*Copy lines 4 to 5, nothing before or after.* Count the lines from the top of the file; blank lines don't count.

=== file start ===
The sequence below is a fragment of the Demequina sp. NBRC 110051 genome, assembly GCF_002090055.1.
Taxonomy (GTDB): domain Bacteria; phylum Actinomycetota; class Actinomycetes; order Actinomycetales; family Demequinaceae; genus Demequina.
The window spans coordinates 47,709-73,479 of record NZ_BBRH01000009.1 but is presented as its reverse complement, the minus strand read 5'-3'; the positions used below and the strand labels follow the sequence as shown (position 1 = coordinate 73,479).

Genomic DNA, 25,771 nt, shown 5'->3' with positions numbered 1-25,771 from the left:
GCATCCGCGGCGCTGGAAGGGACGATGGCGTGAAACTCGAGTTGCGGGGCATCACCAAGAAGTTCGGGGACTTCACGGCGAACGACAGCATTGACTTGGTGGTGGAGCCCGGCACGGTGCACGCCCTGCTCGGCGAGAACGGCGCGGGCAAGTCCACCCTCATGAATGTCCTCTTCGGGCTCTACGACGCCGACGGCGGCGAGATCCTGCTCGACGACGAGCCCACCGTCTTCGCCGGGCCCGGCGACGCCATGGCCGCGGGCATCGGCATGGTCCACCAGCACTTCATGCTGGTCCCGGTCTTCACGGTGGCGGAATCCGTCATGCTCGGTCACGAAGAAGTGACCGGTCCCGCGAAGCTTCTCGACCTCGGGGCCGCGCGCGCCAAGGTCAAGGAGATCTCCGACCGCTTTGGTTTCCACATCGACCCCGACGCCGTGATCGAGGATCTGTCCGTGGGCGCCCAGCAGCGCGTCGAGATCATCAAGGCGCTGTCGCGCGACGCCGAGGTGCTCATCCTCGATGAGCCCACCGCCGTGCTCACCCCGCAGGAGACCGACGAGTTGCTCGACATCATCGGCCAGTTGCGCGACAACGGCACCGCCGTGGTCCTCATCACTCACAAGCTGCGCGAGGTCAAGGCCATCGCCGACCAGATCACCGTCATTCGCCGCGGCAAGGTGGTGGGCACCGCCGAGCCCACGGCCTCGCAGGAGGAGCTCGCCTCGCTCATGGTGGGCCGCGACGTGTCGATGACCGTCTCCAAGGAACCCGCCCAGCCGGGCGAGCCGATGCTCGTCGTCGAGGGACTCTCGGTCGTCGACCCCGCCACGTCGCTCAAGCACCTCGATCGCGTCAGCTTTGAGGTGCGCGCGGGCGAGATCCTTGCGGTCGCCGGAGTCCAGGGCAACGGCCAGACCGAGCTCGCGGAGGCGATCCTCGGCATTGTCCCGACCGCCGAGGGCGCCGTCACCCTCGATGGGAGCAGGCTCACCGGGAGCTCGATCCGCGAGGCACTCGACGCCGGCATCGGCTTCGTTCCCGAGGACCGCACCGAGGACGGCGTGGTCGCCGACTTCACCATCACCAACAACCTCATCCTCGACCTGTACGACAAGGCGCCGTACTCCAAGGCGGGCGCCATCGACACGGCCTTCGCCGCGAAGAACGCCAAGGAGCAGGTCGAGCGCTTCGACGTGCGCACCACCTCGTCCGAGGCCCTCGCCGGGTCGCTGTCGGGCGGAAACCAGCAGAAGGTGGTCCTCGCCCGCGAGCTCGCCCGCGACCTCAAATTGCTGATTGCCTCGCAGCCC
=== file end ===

Genomic DNA, 25,771 nt, shown 5'->3' with positions numbered 1-25,771 from the left:
GCATCCGCGGCGCTGGAAGGGACGATGGCGTGAAACTCGAGTTGCGGGGCATCACCAAGAAGTTCGGGGACTTCACGGCGAACGACAGCATTGACTTGGTGGTGGAGCCCGGCACGGTGCACGCCCTGCTCGGCGAGAACGGCGCGGGCAAGTCCACCCTCATGAATGTCCTCTTCGGGCTCTACGACGCCGACGGCGGCGAGATCCTGCTCGACGACGAGCCCACCGTCTTCGCCGGGCCCGGCGACGCCATGGCCGCGGGCATCGGCATGGTCCACCAGCACTTCATGCTGGTCCCGGTCTTCACGGTGGCGGAATCCGTCATGCTCGGTCACGAAGAAGTGACCGGTCCCGCGAAGCTTCTCGACCTCGGGGCCGCGCGCGCCAAGGTCAAGGAGATCTCCGACCGCTTTGGTTTCCACATCGACCCCGACGCCGTGATCGAGGATCTGTCCGTGGGCGCCCAGCAGCGCGTCGAGATCATCAAGGCGCTGTCGCGCGACGCCGAGGTGCTCATCCTCGATGAGCCCACCGCCGTGCTCACCCCGCAGGAGACCGACGAGTTGCTCGACATCATCGGCCAGTTGCGCGACAACGGCACCGCCGTGGTCCTCATCACTCACAAGCTGCGCGAGGTCAAGGCCATCGCCGACCAGATCACCGTCATTCGCCGCGGCAAGGTGGTGGGCACCGCCGAGCCCACGGCCTCGCAGGAGGAGCTCGCCTCGCTCATGGTGGGCCGCGACGTGTCGATGACCGTCTCCAAGGAACCCGCCCAGCCGGGCGAGCCGATGCTCGTCGTCGAGGGACTCTCGGTCGTCGACCCCGCCACGTCGCTCAAGCACCTCGATCGCGTCAGCTTTGAGGTGCGCGCGGGCGAGATCCTTGCGGTCGCCGGAGTCCAGGGCAACGGCCAGACCGAGCTCGCGGAGGCGATCCTCGGCATTGTCCCGACCGCCGAGGGCGCCGTCACCCTCGATGGGAGCAGGCTCACCGGGAGCTCGATCCGCGAGGCACTCGACGCCGGCATCGGCTTCGTTCCCGAGGACCGCACCGAGGACGGCGTGGTCGCCGACTTCACCATCACCAACAACCTCATCCTCGACCTGTACGACAAGGCGCCGTACTCCAAGGCGGGCGCCATCGACACGGCCTTCGCCGCGAAGAACGCCAAGGAGCAGGTCGAGCGCTTCGACGTGCGCACCACCTCGTCCGAGGCCCTCGCCGGGTCGCTGTCGGGCGGAAACCAGCAGAAGGTGGTCCTCGCCCGCGAGCTCGCCCGCGACCTCAAATTGCTGATTGCCTCGCAGCCC